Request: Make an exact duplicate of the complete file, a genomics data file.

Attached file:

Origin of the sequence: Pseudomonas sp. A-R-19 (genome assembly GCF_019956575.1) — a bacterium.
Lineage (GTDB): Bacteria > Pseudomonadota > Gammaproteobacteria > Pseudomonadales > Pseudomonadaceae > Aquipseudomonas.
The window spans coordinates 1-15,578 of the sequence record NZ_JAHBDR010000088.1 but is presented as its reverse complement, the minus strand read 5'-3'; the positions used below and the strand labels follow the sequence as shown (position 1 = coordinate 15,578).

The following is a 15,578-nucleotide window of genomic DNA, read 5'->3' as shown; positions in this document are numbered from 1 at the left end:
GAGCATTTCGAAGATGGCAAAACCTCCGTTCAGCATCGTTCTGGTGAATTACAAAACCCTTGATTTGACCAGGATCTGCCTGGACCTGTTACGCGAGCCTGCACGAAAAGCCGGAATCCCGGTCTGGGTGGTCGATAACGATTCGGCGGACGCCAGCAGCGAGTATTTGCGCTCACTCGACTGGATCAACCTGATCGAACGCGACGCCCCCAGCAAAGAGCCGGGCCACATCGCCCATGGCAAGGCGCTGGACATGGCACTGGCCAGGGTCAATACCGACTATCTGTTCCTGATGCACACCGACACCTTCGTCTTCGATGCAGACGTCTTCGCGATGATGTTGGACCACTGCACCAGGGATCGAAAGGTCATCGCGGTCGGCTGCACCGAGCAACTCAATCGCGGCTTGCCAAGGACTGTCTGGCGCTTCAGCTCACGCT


Origin of the sequence: Pseudomonas sp. A-R-19 (genome assembly GCF_019956575.1) — a bacterium.
Lineage (GTDB): Bacteria > Pseudomonadota > Gammaproteobacteria > Pseudomonadales > Pseudomonadaceae > Aquipseudomonas.
The window spans coordinates 1-15,578 of the sequence record NZ_JAHBDR010000088.1 but is presented as its reverse complement, the minus strand read 5'-3'; the positions used below and the strand labels follow the sequence as shown (position 1 = coordinate 15,578).

The following is a 15,578-nucleotide window of genomic DNA, read 5'->3' as shown; positions in this document are numbered from 1 at the left end:
GAGCATTTCGAAGATGGCAAAACCTCCGTTCAGCATCGTTCTGGTGAATTACAAAACCCTTGATTTGACCAGGATCTGCCTGGACCTGTTACGCGAGCCTGCACGAAAAGCCGGAATCCCGGTCTGGGTGGTCGATAACGATTCGGCGGACGCCAGCAGCGAGTATTTGCGCTCACTCGACTGGATCAACCTGATCGAACGCGACGCCCCCAGCAAAGAGCCGGGCCACATCGCCCATGGCAAGGCGCTGGACATGGCACTGGCCAGGGTCAATACCGACTATCTGTTCCTGATGCACACCGACACCTTCGTCTTCGATGCAGACGTCTTCGCGATGATGTTGGACCACTGCACCAGGGATCGAAAGGTCATCGCGGTCGGCTGCACCGAGCAACTCAATCGCGGCTTGCCAAGGACTGTCTGGCGCTTCAGCTCACGCT